University of Sussex Students' Newspaper

Ben Howard's gig review

The Badger

ByThe Badger

Oct 17, 2011

My previous encounter with Ben Howard was at the marvelous New Music festival right here in Brighton. The small venue was back to the brim and a intermit session with Ben and as his powerful talents, stunning guitar playing and stripped back acoustic music, filled a room with no dry eyes.

But half a year is a long time in the musical world and with the release of his debut album ‘Kingdom Come’ reaching number seven in the charts and now his radio friendly melodies regularly receiving air time on national radio he is becoming more of a success than he ever even thought was possible. He describes his past few months as “an unbelievable roller coaster” and his recent gig at Komedia was no exception.

The first half was unbearable due to the terrible sound system, where instead of Ben’s rusty yet powerful voice, there was an ear penetrating, low frequency rumble drowning out any guitar or vocals. The first few installments, which were of course those which drew him to the dark folk music inspired by the likes of Bob Dylan and Joni Mitchell, were undecipherable. Seeming to lose the subdued audience half way through, times were looking bleak and it was looking like the newly signed Howard was falling short.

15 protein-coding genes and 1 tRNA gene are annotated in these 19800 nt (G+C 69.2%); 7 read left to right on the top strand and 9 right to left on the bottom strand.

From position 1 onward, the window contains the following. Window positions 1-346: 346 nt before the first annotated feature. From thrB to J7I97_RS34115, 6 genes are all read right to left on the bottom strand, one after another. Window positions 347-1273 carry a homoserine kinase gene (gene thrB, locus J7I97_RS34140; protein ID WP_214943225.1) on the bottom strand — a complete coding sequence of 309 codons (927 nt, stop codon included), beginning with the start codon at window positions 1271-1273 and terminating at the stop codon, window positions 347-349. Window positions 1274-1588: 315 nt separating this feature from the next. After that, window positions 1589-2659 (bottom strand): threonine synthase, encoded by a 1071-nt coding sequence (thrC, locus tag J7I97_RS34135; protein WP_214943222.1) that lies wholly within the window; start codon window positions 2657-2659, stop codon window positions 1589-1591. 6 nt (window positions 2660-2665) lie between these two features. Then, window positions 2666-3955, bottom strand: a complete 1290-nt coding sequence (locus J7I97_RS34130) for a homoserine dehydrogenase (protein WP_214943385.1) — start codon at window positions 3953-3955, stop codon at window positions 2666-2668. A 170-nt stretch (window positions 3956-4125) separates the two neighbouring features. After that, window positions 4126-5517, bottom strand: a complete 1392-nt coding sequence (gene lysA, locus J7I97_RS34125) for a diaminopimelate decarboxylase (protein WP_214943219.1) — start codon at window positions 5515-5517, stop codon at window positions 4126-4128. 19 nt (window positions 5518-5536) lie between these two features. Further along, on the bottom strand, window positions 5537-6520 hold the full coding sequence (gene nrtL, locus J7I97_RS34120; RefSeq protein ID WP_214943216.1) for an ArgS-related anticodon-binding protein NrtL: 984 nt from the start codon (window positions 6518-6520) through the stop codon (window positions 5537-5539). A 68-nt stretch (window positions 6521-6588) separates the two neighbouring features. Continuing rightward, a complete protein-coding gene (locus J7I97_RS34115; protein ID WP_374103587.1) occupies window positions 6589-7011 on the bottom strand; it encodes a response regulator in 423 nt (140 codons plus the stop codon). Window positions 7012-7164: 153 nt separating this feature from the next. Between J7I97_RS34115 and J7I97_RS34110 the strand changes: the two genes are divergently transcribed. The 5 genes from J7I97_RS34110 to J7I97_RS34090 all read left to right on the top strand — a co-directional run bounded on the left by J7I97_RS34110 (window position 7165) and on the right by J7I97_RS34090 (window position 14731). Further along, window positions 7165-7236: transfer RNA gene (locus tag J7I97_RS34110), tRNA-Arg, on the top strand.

But a song writing talent which has been compared to Hendrix and Iver, would not rest and the dramatic change in pace turned in my personal least favorite song ‘Keep your head up’ which, with the encouragement from the audience, lasted for ten minutes. Very uplifting. Very good.

From then on, Ben had the audience playing out of his hand, with the involvement from this talented and diverse two piece band, he changed the pace and tone of the gig. Quiet on stage, possibly only saying ten words throughout the gig, he is not afraid to let himself go once into a song, with many tracks slow-building, effortlessly developing into a rapturous outcry of catchy feel-good loops.

Radio-friendly Ben Howard now maybe, but he has not sold out, for these are still talented songs, with passion and thought embedded especially into the lyrics. This was not the most impressive of gigs from the start but Ben still managed to have the crowd walking away whistling the opening to ‘The Wolves’.  Much as I was personally disappointed with Ben’s more heart-wrenching songs falling short, I was still upbeat enough to join in.

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